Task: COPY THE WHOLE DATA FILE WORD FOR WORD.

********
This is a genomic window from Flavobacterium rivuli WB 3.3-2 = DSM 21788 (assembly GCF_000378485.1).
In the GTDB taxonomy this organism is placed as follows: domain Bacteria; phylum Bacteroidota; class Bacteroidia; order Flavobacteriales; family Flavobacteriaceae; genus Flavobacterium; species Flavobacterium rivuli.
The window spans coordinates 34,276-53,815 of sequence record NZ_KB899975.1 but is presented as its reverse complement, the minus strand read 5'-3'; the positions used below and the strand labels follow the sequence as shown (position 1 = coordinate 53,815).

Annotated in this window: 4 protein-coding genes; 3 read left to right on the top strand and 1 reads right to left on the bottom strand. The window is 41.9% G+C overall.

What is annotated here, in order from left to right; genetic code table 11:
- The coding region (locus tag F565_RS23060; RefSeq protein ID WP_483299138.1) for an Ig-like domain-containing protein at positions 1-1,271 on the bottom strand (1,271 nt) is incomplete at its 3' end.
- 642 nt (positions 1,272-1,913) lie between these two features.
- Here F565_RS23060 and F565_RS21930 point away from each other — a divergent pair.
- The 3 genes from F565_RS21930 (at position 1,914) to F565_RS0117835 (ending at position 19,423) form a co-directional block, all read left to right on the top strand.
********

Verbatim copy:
This is a genomic window from Flavobacterium rivuli WB 3.3-2 = DSM 21788 (assembly GCF_000378485.1).
In the GTDB taxonomy this organism is placed as follows: domain Bacteria; phylum Bacteroidota; class Bacteroidia; order Flavobacteriales; family Flavobacteriaceae; genus Flavobacterium; species Flavobacterium rivuli.
The window spans coordinates 34,276-53,815 of sequence record NZ_KB899975.1 but is presented as its reverse complement, the minus strand read 5'-3'; the positions used below and the strand labels follow the sequence as shown (position 1 = coordinate 53,815).

Annotated in this window: 4 protein-coding genes; 3 read left to right on the top strand and 1 reads right to left on the bottom strand. The window is 41.9% G+C overall.

What is annotated here, in order from left to right; genetic code table 11:
- The coding region (locus tag F565_RS23060; RefSeq protein ID WP_483299138.1) for an Ig-like domain-containing protein at positions 1-1,271 on the bottom strand (1,271 nt) is incomplete at its 3' end.
- 642 nt (positions 1,272-1,913) lie between these two features.
- Here F565_RS23060 and F565_RS21930 point away from each other — a divergent pair.
- The 3 genes from F565_RS21930 (at position 1,914) to F565_RS0117835 (ending at position 19,423) form a co-directional block, all read left to right on the top strand.